INDIA’s YOUTH AND ITS DELIVERANCE : WE NEED TO BUILD OUR NATIONAL CHARACTER
(Published in the Times of India, 30 May 2019)
Researchers and biologists will tell you that youth across the different species of mammals are characterised by some similar traits — risk-taking, urge for adventure and exploration, boundless energy, vulnerability, establishment of self-identity amongst others. Perhaps this common characteristic is a result of the late development of the prefrontal cortex in the mammal species. This part of the brain is responsible for rational behaviour and thought, and it tells us that physiologically, youth are specifically engineered to have high passion, idealism and risk-taking ability. It is little wonder, therefore, that human history is testimony to the key role played by youth in its shaping. Thus, on one hand, while we have positive examples of Bhagat Singh, Malala Yousefzai, the Arab Spring and the US Civil Rights Movement led by Martin Luther King amongst many, where youth involvement was the key, on the other hand, youth related terrorist activities are negative examples of youth movements. This perspective needs to be viewed in light of the fact that India today is one of the youngest nations in the world with close to 500 million citizens below the age of 29 years, with large numbers unemployed or under-employed. Whether India can occupy its rightful place in the comity of nations depends in large measure on whether we can harness this enormous youthful Human Resource constructively over the next decade. While the Indian Union and State Governments have a plethora of programmes for positive engagement of youth, such as NCC, NSS, Nehru Yuva Sangathan Kendra, Skill India, Start-up India and so on, current trends of youth crime, substance abuse and general lawlessness in the country are worrisome. The need for comprehensive nationwide youth engagement on a war footing is evident, failing which we may indeed be staring at a demographic time bomb ticking away. All though this comprehensive engagement would perforce need to include better education and skilling of youth, coupled with employment and opportunity for growth, however the focus of this article is on the equally important yet often ignored aspect of “moral mooring” of our youth. And this is where organizations like the NCC play a key role with our current focus on personality, character and leadership development, discipline, integrity and national integration.
That the importance of these qualities in the success and progress of both our nation and youth is often underplayed is surprising when viewed in light of the evidence supporting it. Japan and Germany both arose from the ashes of World War II by dint of efficiency, discipline, hard-work, integrity and teamwork: hallmarks of their national character. A glance at the Global Corruption Index 2018 conveys a very clear and simple message. Most developed nations are amongst the least corrupt. There is, therefore, a dire need to address this facet in the grooming of our youth if we are to harness our full potential as a nation. The current education system prevalent in India focuses more on development of ‘verbal-linguistic’ and ‘logical-mathematical’ intelligence in our youth, with minimal attention to other elements of our cognitive intelligence — emotional, moral, social and spiritual. An examination of a 2008/2009 Gallup Poll on countrywise importance of religion available on Wikipedia throws up an interesting insight. India, which is amongst the nations where religion is given more importance, stands at 78 out of 180 nations in the Global Corruption Index. In fact, this common thread seems to run true for other nations also which give more importance to religion. Most of these nations lie in the Developing/ Third World and are high in the Global Corruption Index.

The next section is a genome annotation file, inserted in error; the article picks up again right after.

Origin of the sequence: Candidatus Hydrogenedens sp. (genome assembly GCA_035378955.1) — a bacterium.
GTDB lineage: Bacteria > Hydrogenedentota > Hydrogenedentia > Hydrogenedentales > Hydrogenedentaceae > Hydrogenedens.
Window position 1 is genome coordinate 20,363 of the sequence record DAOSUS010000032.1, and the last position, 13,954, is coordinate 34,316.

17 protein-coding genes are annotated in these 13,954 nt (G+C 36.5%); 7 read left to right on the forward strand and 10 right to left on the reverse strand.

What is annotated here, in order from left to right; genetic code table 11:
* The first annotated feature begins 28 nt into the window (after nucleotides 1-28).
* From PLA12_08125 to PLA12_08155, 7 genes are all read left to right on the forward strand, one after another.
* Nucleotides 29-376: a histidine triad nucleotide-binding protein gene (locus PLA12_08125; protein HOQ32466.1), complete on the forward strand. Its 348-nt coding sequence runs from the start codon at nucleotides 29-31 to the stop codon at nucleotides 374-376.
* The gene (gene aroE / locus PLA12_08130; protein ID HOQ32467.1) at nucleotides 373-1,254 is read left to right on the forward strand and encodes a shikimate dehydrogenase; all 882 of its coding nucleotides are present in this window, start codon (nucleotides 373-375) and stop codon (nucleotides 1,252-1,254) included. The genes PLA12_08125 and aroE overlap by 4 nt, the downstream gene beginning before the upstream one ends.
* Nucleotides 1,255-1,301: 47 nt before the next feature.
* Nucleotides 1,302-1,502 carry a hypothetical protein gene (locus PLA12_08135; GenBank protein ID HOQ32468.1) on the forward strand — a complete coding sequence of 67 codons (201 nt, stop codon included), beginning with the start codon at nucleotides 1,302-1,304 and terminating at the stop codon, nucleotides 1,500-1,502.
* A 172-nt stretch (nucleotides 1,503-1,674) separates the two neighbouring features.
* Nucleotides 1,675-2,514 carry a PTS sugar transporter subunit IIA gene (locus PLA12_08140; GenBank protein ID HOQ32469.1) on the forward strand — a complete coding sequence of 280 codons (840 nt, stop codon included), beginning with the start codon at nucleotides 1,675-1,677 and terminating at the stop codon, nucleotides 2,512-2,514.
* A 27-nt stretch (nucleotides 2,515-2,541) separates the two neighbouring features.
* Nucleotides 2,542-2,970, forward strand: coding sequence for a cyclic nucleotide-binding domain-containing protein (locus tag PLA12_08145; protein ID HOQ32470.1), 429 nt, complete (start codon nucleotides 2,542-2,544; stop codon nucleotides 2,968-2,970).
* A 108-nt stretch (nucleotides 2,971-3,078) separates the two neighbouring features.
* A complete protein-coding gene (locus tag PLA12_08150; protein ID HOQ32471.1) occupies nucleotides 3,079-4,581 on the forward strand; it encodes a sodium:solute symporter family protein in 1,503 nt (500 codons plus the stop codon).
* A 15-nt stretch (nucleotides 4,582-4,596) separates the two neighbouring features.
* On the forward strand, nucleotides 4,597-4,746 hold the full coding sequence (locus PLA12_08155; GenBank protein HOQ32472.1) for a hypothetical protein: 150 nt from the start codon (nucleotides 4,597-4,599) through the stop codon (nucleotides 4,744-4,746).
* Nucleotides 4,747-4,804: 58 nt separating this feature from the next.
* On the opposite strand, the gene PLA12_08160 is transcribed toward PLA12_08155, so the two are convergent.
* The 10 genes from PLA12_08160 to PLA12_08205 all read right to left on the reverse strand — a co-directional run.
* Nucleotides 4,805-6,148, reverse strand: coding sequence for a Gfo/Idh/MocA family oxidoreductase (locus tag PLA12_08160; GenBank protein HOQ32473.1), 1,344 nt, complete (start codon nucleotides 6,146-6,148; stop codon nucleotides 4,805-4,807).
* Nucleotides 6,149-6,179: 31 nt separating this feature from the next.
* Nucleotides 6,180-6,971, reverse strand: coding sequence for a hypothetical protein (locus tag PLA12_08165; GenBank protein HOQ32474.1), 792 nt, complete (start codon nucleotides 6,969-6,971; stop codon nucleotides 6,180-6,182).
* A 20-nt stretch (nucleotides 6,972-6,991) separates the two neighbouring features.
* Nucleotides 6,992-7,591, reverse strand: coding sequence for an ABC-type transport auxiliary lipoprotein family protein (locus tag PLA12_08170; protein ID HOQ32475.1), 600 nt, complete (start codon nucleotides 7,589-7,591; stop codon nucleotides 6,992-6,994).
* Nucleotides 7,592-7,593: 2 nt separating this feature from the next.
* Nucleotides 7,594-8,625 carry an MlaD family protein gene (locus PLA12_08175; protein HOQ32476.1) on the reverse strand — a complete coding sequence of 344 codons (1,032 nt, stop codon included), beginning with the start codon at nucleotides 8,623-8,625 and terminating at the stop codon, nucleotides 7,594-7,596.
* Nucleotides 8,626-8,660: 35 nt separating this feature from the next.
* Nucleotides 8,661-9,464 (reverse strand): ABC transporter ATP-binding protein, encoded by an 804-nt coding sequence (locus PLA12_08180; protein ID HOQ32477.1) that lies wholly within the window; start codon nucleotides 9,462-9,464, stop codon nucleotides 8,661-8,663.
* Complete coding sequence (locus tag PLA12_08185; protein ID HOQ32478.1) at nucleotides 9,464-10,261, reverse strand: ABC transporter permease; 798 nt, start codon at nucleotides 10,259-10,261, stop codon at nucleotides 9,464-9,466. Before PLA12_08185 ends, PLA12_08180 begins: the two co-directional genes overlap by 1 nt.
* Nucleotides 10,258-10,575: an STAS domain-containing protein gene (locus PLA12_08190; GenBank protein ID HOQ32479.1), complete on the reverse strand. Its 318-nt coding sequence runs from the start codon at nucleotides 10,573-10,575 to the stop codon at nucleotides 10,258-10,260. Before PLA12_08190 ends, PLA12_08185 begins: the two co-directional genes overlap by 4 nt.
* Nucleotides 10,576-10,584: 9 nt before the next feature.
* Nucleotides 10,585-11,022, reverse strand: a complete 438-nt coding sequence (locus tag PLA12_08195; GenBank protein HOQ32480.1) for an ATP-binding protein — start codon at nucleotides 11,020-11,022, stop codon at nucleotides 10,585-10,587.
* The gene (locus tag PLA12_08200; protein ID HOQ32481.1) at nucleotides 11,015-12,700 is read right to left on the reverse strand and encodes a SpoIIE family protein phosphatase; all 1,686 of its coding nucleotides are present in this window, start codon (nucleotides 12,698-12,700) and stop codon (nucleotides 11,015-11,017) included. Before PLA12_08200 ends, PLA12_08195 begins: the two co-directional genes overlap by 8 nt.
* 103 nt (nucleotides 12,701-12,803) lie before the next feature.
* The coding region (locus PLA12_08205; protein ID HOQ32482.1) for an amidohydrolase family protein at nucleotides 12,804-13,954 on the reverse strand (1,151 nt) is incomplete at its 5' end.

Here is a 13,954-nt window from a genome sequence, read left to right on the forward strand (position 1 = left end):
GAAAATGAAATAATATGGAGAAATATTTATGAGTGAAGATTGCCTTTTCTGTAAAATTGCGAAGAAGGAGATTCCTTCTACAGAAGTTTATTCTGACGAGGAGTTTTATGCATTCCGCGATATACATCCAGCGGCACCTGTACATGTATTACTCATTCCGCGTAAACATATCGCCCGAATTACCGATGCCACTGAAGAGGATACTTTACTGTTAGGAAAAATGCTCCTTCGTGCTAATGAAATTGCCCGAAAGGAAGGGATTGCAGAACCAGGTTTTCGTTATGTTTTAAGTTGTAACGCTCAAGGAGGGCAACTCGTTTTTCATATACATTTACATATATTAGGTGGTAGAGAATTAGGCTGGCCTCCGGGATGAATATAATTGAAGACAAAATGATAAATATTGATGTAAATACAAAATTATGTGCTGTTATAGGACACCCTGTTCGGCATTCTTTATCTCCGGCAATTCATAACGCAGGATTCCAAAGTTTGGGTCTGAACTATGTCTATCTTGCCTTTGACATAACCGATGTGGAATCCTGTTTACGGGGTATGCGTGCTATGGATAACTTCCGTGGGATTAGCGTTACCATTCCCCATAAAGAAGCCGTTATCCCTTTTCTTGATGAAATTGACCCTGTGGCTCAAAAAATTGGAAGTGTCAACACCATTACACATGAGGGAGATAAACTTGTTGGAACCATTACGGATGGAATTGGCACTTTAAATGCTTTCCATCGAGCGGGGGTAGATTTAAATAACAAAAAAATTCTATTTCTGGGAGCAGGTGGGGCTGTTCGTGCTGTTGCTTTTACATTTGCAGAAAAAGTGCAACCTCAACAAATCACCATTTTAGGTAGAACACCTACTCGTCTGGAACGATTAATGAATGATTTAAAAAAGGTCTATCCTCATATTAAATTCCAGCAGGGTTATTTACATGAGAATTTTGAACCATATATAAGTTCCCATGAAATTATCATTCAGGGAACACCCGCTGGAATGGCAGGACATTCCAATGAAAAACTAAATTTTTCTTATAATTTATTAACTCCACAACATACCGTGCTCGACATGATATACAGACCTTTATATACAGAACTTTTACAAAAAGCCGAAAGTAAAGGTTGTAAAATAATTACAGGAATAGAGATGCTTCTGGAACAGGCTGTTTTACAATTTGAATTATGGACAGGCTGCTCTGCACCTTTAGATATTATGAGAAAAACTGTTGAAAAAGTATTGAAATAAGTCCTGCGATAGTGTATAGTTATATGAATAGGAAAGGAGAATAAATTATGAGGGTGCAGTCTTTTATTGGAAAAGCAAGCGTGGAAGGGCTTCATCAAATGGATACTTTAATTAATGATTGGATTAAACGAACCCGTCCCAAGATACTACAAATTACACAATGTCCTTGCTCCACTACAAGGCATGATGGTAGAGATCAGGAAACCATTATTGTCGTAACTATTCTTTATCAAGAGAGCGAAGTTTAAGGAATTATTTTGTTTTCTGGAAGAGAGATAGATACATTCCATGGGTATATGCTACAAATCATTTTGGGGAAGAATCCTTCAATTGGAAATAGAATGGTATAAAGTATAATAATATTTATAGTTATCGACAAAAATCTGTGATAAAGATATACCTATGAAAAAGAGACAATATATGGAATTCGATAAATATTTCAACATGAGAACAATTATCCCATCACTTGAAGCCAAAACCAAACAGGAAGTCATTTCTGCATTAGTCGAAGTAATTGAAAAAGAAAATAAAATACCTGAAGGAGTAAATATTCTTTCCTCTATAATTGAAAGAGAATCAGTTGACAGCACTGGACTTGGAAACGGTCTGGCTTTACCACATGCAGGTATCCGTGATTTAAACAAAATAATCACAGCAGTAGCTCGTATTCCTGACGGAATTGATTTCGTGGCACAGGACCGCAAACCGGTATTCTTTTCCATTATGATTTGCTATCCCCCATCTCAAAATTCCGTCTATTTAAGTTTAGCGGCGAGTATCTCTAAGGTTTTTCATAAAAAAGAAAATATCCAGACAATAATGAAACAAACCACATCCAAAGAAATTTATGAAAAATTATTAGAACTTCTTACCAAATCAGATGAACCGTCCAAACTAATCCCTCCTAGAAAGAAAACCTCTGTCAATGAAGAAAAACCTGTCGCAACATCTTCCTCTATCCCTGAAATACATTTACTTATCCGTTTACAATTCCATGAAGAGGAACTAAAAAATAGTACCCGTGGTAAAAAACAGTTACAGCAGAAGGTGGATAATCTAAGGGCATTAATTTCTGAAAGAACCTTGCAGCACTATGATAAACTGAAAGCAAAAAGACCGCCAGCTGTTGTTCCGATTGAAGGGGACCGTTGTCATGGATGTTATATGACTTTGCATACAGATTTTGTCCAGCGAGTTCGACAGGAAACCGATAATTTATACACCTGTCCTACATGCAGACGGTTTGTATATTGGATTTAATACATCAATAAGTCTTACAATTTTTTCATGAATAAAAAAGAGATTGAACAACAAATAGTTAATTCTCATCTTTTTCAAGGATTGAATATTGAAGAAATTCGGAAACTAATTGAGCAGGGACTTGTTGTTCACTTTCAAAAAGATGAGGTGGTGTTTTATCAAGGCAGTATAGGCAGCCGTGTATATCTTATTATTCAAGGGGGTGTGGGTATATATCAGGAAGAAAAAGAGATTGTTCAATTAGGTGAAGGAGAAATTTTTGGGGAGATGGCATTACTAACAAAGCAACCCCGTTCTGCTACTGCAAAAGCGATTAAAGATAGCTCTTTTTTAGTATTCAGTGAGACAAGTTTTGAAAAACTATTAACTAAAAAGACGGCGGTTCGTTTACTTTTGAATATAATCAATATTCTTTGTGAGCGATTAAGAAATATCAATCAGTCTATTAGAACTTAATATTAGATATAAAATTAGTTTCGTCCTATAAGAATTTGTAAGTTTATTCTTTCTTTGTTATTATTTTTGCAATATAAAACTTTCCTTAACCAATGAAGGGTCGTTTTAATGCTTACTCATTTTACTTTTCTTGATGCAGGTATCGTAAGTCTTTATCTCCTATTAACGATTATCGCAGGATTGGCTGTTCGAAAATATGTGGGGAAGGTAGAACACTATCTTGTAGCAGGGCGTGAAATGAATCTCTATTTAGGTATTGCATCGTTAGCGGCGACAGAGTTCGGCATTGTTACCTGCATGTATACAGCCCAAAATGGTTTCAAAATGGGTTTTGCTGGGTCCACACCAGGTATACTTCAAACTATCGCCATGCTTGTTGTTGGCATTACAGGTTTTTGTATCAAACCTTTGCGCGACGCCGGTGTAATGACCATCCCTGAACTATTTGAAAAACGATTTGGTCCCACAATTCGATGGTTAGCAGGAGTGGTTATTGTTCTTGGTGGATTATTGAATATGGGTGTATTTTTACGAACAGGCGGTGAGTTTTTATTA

Another dichotomy visible in our case needs to be flagged. National surveys have consistently shown the Indian Armed Forces to be the most respected profession in India, yet the Indian Army suffers acute officer deficiencies year after year. All these facts highlight a few aspects. Firstly, it seems that “respect” is not a priority for competent Indian youth in their professional lives. Secondly, “high on religion” does not necessarily imply “high on character”. Thirdly, if we are to grow as individuals and as a nation, we need to build on our National Character.
During our extensive interactions with the youth through NCC, their aspirations, idealism, energy and dreams have been evident, as is their frustration, cynicism and despair. This youthful powder keg is also susceptible to widening fissures in society today. Procrastination and incremental measures to tackle this demographic challenge are not an option anymore and governmental measures may perhaps only touch a fraction of the youth. The need, therefore, is for every organization, institution and citizen to stand up and be counted. We need to start from our homes, where our children have to learn to say ‘no’ to corruption and ‘yes’ to moral redlines, through examples we set. We need our educational institutions to emphasize equally on character and not only on academic achievement. We need our enlightened citizenry to come together to assist the government in this task, some by giving time and others by monetary contribution. And above all, we need role models for the youth to emulate and to give them hope. Perhaps therein lies the destiny of our great nation.
(Maj Gen Rambir Singh Mann was the Additional Director General of the National Cadet Corps for the states of Punjab, Haryana, Himachal Pradesh and Chandigarh. Contact email : email@example.com)